Design without (or little) testing can cost lives!
There is a design without testing.. and then there is a design without right testing. Both are equally dangerous whether it’s your digital application or a machine.
Alongside UX, I am aviation enthusiasts as well. And there is no better example to explain design without testing then the Comet disaster.
The Comet (de Havilland DH 106 Comet) Incident
Design with not enough testing!
In 1952 the first aerodynamically clean design passenger jet with four engines buried in the wing roots, a pressurised cabin, and large square windows took the skies for the first time.
The de Havilland DH 106 Comet was the world’s first commercial jet airliner. Developed and manufactured by de Havilland at its Hatfield Aerodrome in Hertfordshire, United Kingdom. First prototype Comet 1 was built in 1949, just over 2 years before the debut.
Design and features were praised globally within the airline industry and the passengers alike. However, within the first year of service, 3 Comet aircraft were lost after suffering catastrophic in-flight break-ups resulting death of everyone on board.
What went wrong?
Despite being the state of the art aircraft of the era, Comet suffered a catastrophic failure. And when you hear the reason for the crash, it gets even more puzzling. Investigators found the main cause of these deadly crashes were the design of the window and escape hatch! That’s right… windows design.
The design of window did not cater for extreme compression and decompression, fuselage go through during each flight. The engineers did test the prototype, but not rigorously enough to identify the extreme forces involved. Only after the disasters, they grounded the fleet and started testing the aircraft and discovered the design flaws.
It was a brand new design, therefore testing should have been even more in-depth and rigorous. I will leave the link here if you want to read about the disaster further.
Comet disaster is a reason we see oval shape windows in today’s aircraft. Design was eventually fixed but at the cost of many lives…
Smart Motorways Fiasco
Testing without the right users!
From the last decade or so, England is converting its motorway network to smart using technology to monitor and manage the flow of traffic. The technology is controlled from regional control centres which can activate and change signs and variable speed limits.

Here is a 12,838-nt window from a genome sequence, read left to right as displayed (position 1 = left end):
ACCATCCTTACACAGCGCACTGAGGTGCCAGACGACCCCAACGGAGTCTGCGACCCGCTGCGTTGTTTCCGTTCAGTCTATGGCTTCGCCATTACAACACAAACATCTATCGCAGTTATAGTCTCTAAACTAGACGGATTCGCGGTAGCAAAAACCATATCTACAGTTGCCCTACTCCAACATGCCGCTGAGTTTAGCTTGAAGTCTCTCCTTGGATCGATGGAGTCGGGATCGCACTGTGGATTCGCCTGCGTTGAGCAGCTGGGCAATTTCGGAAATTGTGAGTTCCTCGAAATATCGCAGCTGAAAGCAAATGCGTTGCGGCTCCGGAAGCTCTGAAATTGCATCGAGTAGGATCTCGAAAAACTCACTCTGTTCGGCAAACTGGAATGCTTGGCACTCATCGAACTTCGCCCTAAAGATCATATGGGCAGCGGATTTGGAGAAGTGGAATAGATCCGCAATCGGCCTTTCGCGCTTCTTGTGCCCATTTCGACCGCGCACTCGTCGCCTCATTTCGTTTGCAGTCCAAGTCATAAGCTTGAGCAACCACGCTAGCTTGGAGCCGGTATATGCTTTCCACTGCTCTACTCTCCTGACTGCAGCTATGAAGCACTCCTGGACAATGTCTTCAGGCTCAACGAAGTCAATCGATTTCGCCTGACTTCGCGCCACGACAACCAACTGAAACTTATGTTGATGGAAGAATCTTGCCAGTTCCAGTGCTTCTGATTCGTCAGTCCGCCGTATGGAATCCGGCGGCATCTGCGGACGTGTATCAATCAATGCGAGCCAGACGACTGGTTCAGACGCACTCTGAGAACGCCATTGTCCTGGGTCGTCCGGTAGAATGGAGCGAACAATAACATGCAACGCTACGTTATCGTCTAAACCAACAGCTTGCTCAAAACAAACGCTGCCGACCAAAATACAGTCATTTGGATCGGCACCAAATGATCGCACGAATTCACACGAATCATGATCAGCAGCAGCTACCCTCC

Part of that was to convert the hard shoulder into an active lane whenever there is a traffic load. And in an event of a breakdown, shut the lane with the broken-down vehicle using motorway communication signs.
The first smart motor was M42, a road outside Birmingham (if you live in the UK, you will know). The government used this as a testing ground to validate the idea of the smart motorway. If you have driven on the M42, you’ll see the motorway is most of the time chocked with the traffic and you hardly get a chance to drive past 40 or even 30mph.
So what went wrong here?
After removing hard shoulders, the government introduced emergency refuge areas on M42 after around 600 meters apart. In case of breakdown driver can pullover in a safe place and wait for the rescue (what hard shoulder does really). The plan and testing proved to be a success and the government started to roll it out nationally.
That’s where the problem started to emerge. M42, drivers were different from M1, or M6 or even M25. Using data from the M42 pilot, the government started converting other motorways to smart. So much so, the government increased the distance between each emergency refuge area to 2.5miles, thinking if 600 meters was fine on M42, it should be fine to increase it.
This change has resulted so far in 38 deaths in the last 5 year. When people breakdown in the active lane, they had no choice but to stay in the active lane and hope that someone in the control room will see them and shut the lane. Unfortunately, in some cases, it didn’t happen and they lost their lives.
What government failed to understand that driver on M42 is different than M6 or M1. Their driving habits and requirements are different. I use M4 regularly, but when I was using M25 for a few years, the way I drove on M25 was different the way I drive on M4. Had the government piloted each motorway and changed the plan accordingly, it would not have resulted in causalities.
What to learn from this?
In Comet case, I learnt that when designing something new, you have to test the prototype as rigorously as possible. Since it’s a new design, you will have to make sure the design does not have major flaws. Minor can be corrected later, but major flaw can cost you product as well as the user their lives!
In the case of Smart Motorways, all government has to do is to test each motorway separately. Yes, difficult but at least should have got more qualitative and quantitative data instead of the relying on single pilot.
The reason for this article is that, whether you are an engineer/scientist or a UX designer, if you don’t test your finding and design or don’t use the right user for the testing, you are not only risking the failure of your product but risking people lives as well.